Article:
When the fit function is called, the actual training process begins. First, a tensorflow session must be created and all variables defined in the constructor must be initialized. Then, training iterations are performed up to the iteration limit provided, the weights are updated, and the error is recorded. The feed_dict parameter specifies the values of our inputs (x) and outputs (y). If the error falls below the tolerance level, training is completed, otherwise the maximum number of iterations is exhausted.

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#Fit the MLP to the data
#param A: numpy matrix where each row is a sample
#param y: numpy matrix of target values
def fit(self, A, y):
    m = len(A)
    #Start the tensorflow session and initializer
    #all variables
    self.sess = tf.Session()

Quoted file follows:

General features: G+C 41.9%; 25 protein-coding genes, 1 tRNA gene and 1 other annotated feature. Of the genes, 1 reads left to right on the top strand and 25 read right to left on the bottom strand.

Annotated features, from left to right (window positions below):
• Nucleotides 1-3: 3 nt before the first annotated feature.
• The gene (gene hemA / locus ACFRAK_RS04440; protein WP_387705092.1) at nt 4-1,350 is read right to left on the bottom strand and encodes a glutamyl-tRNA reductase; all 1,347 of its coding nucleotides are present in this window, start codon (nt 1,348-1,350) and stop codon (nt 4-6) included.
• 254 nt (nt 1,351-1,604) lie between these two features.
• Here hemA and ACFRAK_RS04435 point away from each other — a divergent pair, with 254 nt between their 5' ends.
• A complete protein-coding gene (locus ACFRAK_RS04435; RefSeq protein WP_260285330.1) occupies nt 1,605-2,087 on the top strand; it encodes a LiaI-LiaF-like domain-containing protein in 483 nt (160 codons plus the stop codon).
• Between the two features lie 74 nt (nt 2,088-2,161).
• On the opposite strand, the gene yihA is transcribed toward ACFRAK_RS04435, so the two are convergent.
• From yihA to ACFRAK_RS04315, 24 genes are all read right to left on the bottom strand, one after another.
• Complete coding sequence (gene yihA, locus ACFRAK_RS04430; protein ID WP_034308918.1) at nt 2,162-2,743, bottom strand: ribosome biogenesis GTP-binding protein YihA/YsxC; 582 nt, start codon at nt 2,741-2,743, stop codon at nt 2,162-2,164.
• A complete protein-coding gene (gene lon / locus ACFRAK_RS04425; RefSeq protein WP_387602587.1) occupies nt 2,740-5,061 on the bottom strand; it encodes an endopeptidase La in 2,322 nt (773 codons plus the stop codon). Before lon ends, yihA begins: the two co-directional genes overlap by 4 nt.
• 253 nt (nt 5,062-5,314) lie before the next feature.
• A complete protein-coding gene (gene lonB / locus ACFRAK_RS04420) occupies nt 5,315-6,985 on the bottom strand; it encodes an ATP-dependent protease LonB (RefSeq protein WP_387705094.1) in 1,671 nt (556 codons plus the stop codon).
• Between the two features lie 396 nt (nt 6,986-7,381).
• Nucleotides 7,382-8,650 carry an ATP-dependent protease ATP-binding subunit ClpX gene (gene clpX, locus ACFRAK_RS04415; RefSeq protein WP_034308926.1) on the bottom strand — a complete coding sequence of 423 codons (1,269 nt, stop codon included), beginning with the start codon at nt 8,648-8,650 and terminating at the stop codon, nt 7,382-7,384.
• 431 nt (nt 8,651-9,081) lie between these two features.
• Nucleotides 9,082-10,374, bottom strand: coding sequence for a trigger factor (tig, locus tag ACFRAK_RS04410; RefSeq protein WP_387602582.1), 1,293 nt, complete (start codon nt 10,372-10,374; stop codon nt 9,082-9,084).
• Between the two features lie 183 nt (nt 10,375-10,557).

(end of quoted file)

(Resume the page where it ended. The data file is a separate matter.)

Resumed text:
init = tf.initialize_all_variables()
    self.sess.run(init)
    #Begin training
    for i in range(self.mItr):
        #Batch mode or all at once
        if(self.batSz is None):
            self.sess.run(self.optmzr, feed_dict={self.x:A, self.y:y})
        else:
            for j in range(0, m, self.batSz):
                batA, batY = _NextBatch(A, y, j, self.batSz)
                self.sess.run(self.optmzr, feed_dict={self.x:batA, self.y:batY})
        err = np.sqrt(self.sess.run(self.loss, feed_dict={self.x:A, self.y:y}) * 2.0 / m)
        if(self.vrbse):
            print("Iter " + str(i + 1) + ": " + str(err))
        if(err < self.tol):
            break

With the MLP network trained, prediction can be performed and the results plotted using matplotlib.

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#Begin prediction
yHat = mlpr.predict(A)
#Plot the results
mpl.plot(A, y, c='#b0403f')
mpl.plot(A, yHat, c='#5aa9ab')
mpl.show()

fig2

Figure 3: Actual vs Predicted Stock Data

As can be seen, the MLP smooths the original stock data. The amount of smoothing is dependent upon the MLP parameters including the number layers, the size of the layers, the error tolerance, and the amount of regularization. In practice it requires a lot of parameter tuning in order to get decent results from a neural network.